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Today’s Top Stories From Fierce Retail

 

FierceRetail January 22, 2016

1. Macy’s finds omnichannel success with RFID

2. RadioShack loses CEO

3. Kmart debuts Pharmacy Savings Plus

4. Publix to open on college campus

5. Amazon expands Prime Now in Chicago

Also Noted

Amazon’s apparel category numbers 30 million items

Stories from around the Web

News from the Marketing & Retail Industry

Events

Marketplace

Today’s Top News

1. Macy’s finds omnichannel success with RFID

Friday, January 22, 2016 | By Laura Heller

Macy’s is turning to RFID to support omnichannel initiatives, specifically its “Pick to the Last Unit” (P2LU) program. The retailer will use Tyco Retail Solutions’ inventory visibility platform to access its full inventory throughout its entire store base.

Macy’s is using stores to support online orders, particularly those for single items, essentially using the real estate as flexible warehouses.

RFID supports item-level identification, so Macy’s can focus on product assortment and service while using existing inventory to address fulfillment demands. Changes to inventory management supporting this omnichannel strategy have allowed Macy’s to reduce $1 billion of inventory from its stores.

Macy’s P2LU program makes available the last unit of an item in any store, and RFID locates it. According to Tyco, retailers don’t typically expose the last item of a SKU to online purchasing because they don’t have enough confidence in their inventory accuracy or ability to find the item to make every unit available for customer orders.

“About 15 to 20 percent of inventory is accounted for by the last unit in the store,” noted Peter Longo, president of logistics and operations at Macy’s. “It’s a massive amount of budget, either marked down or not sold, and it is curable through RFID.”

Macy’s (NYSE:M) initially conducted a P2LU test with women’s dresses. Fulfillment sales at pilot stores were up significantly over the prior year and markdowns improved compared to non-pilot stores, according to the company. In addition to a sales lift on regular and first markdowns, inventory costs are being reduced by lowering interim inventory requirements by one-third.

“Macy’s is a great example of how item-level RFID bolsters inventory optimization and opens up a world of possibilities for omnichannel fulfillment success,” said Nancy Chisholm, president, Tyco Retail Solutions. “By utilizing our unique RFID Inventory Visibility offering, Macy’s has a complete view of enterprisewide inventory to satisfy customer demand and achieve their ‘buy anywhere, fulfill anywhere’ vision. It not only allows them to enhance the overall customer experience, but also to maximize revenue opportunities from omnichannel programs.”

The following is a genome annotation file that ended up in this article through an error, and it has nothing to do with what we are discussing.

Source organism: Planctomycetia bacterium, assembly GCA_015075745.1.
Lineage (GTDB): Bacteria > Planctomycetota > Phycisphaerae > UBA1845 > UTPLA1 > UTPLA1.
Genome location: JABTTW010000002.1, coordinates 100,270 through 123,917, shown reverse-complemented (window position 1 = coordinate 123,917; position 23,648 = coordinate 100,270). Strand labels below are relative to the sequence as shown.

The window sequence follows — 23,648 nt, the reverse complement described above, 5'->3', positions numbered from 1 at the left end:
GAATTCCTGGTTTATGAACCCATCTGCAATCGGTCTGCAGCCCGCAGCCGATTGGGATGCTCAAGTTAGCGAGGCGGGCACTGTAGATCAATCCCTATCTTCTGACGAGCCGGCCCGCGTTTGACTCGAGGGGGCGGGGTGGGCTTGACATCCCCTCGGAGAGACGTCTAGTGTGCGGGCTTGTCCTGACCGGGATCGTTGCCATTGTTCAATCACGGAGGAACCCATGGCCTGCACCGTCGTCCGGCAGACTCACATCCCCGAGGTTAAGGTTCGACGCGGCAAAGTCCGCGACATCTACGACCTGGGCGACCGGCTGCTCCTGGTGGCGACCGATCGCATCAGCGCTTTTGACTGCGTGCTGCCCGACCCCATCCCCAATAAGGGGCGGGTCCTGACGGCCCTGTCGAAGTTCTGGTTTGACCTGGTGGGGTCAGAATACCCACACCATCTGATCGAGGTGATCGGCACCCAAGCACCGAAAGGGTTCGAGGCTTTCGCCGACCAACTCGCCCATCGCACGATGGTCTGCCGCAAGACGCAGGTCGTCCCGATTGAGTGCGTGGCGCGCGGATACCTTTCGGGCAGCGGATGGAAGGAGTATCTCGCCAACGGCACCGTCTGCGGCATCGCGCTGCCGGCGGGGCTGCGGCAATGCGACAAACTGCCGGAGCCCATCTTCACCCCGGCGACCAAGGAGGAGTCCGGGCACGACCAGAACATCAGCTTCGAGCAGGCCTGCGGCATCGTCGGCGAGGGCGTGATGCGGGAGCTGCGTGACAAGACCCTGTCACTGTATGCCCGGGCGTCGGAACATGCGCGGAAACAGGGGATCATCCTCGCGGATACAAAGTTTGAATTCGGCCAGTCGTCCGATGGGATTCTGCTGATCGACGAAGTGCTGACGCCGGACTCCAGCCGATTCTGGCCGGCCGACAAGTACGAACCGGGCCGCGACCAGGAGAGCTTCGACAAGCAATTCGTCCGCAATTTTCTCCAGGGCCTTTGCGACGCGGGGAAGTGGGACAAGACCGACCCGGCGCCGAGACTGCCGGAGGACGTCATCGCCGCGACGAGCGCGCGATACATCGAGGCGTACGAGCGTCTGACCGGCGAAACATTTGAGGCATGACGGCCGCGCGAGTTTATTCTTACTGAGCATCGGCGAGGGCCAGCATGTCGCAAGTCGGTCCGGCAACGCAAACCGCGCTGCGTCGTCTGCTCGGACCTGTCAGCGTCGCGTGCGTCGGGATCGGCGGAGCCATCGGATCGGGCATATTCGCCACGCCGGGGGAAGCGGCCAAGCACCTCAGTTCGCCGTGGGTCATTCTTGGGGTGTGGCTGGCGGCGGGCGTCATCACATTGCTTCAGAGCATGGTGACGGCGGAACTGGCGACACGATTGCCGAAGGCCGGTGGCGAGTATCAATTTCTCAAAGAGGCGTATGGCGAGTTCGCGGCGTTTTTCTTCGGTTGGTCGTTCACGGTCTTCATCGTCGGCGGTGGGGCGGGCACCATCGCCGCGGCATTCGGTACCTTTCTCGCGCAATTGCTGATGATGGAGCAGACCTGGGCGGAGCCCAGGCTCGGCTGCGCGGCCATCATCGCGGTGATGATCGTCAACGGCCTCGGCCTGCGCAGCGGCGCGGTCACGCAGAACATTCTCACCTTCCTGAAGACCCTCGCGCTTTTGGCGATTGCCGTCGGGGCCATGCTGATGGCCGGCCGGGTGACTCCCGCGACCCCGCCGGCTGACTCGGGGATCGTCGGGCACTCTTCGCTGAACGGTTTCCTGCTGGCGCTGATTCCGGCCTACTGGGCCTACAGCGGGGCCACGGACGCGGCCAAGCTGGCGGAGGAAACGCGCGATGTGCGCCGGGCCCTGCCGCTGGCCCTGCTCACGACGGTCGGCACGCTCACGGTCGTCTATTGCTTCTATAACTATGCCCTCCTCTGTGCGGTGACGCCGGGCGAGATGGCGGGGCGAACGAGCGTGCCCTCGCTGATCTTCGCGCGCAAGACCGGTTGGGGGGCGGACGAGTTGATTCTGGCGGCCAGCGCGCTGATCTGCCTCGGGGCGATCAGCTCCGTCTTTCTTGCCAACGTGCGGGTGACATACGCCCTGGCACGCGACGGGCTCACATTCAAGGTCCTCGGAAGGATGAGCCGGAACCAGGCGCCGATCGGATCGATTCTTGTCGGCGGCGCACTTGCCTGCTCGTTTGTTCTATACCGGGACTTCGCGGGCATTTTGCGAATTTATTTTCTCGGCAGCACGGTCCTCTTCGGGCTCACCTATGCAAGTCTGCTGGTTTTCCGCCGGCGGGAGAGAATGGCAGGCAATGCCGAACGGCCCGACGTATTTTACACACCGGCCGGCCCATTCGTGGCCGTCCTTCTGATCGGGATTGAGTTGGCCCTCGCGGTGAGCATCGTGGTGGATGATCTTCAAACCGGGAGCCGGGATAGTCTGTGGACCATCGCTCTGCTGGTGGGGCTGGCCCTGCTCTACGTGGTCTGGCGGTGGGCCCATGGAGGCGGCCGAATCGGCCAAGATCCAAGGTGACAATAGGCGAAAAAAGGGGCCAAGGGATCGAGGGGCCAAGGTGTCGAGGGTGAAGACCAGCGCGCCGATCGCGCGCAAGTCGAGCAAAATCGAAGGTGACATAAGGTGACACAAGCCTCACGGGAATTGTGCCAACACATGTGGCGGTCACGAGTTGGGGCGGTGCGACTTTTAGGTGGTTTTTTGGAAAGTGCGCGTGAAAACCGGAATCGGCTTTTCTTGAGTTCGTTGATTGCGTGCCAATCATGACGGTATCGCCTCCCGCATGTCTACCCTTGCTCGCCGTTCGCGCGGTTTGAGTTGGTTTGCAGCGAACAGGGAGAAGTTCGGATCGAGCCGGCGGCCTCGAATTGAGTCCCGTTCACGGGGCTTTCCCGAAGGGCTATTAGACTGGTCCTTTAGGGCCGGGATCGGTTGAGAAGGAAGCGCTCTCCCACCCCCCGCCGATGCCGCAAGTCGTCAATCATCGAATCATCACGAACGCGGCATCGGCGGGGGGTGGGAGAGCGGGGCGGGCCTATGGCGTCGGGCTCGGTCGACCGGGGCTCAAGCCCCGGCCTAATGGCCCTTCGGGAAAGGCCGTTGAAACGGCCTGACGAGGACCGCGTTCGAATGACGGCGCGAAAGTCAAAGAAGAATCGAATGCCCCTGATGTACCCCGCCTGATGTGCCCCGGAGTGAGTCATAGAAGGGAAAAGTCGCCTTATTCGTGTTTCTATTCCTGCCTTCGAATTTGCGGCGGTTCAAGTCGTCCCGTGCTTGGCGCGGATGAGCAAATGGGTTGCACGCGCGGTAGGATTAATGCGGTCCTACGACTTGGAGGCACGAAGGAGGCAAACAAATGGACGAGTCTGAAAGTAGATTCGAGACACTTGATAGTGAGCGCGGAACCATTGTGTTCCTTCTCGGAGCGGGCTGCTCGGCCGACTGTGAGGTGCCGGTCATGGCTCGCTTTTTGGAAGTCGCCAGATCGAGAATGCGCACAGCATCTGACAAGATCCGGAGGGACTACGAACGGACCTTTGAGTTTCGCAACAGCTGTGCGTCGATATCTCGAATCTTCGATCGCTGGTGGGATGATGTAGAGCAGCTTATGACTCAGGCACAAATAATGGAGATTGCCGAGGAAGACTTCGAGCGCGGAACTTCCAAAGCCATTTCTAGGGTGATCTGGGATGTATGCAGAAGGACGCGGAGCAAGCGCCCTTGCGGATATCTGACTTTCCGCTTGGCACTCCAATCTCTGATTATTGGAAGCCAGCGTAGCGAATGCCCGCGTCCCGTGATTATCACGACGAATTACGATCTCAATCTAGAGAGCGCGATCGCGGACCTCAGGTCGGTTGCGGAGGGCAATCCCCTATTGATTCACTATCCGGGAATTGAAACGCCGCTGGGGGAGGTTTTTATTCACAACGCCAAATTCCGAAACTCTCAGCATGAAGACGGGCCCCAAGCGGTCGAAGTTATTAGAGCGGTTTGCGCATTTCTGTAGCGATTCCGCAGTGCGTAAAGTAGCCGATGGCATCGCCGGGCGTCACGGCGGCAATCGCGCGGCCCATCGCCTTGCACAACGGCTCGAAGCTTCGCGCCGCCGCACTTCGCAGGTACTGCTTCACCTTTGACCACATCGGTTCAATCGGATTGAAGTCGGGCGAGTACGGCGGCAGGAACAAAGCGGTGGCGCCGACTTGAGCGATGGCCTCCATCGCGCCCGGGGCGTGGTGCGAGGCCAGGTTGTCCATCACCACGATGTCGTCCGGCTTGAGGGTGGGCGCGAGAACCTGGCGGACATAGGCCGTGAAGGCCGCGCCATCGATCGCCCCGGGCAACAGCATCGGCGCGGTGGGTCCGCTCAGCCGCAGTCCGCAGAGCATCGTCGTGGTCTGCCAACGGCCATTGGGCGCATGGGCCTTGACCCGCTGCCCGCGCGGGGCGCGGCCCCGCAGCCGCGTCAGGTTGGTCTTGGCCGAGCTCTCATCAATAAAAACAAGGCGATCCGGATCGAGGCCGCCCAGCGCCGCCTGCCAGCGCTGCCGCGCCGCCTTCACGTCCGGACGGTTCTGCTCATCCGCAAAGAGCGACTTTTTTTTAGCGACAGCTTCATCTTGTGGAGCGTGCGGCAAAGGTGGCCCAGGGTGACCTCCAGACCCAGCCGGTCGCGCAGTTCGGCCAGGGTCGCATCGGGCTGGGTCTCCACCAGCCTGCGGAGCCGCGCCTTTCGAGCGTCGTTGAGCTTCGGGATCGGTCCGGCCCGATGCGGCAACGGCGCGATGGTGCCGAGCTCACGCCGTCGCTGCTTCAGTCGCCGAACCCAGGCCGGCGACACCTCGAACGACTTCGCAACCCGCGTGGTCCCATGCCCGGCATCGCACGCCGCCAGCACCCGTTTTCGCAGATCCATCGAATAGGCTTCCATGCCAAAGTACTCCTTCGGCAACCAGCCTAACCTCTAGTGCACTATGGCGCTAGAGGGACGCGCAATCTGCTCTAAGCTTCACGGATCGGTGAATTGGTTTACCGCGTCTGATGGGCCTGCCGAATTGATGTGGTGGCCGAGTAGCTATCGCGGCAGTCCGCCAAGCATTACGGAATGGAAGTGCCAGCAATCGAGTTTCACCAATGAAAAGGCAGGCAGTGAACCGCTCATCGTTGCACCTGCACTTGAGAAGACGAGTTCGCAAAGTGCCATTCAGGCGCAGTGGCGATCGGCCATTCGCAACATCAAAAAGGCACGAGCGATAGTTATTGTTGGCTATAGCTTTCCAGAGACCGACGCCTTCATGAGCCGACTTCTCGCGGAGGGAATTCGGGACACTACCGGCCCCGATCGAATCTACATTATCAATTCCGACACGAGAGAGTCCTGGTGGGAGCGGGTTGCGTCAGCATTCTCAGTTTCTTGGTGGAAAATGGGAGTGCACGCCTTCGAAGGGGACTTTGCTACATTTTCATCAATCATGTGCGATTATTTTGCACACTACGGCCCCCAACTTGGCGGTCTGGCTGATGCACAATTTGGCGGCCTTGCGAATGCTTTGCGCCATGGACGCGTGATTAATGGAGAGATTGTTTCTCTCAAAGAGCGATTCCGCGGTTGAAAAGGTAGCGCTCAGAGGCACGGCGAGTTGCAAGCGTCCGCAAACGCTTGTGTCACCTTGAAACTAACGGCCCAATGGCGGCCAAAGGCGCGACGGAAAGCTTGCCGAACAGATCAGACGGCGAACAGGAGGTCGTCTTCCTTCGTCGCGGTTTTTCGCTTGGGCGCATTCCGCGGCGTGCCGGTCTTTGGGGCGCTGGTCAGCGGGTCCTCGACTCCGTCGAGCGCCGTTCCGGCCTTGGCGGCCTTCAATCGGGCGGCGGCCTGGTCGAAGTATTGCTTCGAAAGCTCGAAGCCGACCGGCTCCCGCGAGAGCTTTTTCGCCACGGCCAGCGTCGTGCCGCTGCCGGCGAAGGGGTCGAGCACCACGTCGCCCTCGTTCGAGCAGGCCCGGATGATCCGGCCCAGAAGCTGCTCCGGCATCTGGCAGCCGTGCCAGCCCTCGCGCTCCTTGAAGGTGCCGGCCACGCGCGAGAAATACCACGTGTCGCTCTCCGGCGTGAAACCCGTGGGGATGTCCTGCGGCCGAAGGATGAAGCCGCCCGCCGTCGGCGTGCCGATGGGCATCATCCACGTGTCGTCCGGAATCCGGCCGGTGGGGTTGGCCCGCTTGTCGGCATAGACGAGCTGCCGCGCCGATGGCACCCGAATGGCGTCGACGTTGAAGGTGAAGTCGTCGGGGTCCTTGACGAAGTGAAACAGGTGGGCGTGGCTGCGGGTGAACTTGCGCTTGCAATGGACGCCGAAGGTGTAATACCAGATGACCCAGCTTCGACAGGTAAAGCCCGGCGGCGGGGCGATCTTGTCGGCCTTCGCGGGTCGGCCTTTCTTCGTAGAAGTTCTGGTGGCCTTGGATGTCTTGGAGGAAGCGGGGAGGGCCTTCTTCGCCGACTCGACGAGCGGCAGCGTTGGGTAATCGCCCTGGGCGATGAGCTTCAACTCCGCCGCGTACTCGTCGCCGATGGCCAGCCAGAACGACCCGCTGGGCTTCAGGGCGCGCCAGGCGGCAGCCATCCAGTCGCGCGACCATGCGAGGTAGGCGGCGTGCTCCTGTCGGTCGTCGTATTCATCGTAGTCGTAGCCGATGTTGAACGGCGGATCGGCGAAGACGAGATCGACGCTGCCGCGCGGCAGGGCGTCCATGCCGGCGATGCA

RFID is emerging as the key to omnichannel success, letting retailers view inventory down to the item and location. Large chains such as Target are using RFID for fulfillment and in-store promotions, while brands like Levi’s are using it tosolve inventory visibility issues.

For more:
-See this press release from Tyco Retail Solutions

Related stories:
Macy’s Lundgren talks digital transformation
Macy’s under pressure, again
Macy’s announces closure of 40 stores, staff cuts
Macy’s Lundgren stands up to the critics
Macy’s could close stores, redevelop flagships

2. RadioShack loses CEO

Friday, January 22, 2016 | By Laura Heller

Ron Garriques has left his post as CEO of RadioShack after less than a year helming the company, stepping down to “pursue other interests.”

Garriques joined RadioShack in April after the company was acquired out of bankruptcy by New York–based hedge fund Standard General. He succeed Joe Magnacca as CEO, who recently joined Massage Envy as its CEO.

During his brief stint with RadioShack, Garriques announced new store designs and brought in celebrity Nick Cannon as the retailer’s chief creative officer.

Michael Tatelman, Chief Marketing Officer, told the Star-Telegram in a recent interview that RadioShack’s focus is on digital expansion and a better curated product selection at key locations. It also cobranded 1,400 locations with Sprint.

Chief Financial Officer Gordon Briscoe will serve as interim CEO until the company’s board finds a permanent replacement.

Chief Revenue Officer Marty Amschler is also stepping down and will be replaced by Todd Schrader as VP of stores and Tom Maria as VP of store operations, according to the report.

For more:
-Read this Star-Telegram article

Related stories:
RadioShack alive and tweeting
Standard General acquires RadioShack, appoints new CEO
Sprint opens 1,400 cobranded RadioShack stores
RadioShack selling brand and locations separately
RadioShack pushing for faster sale of assets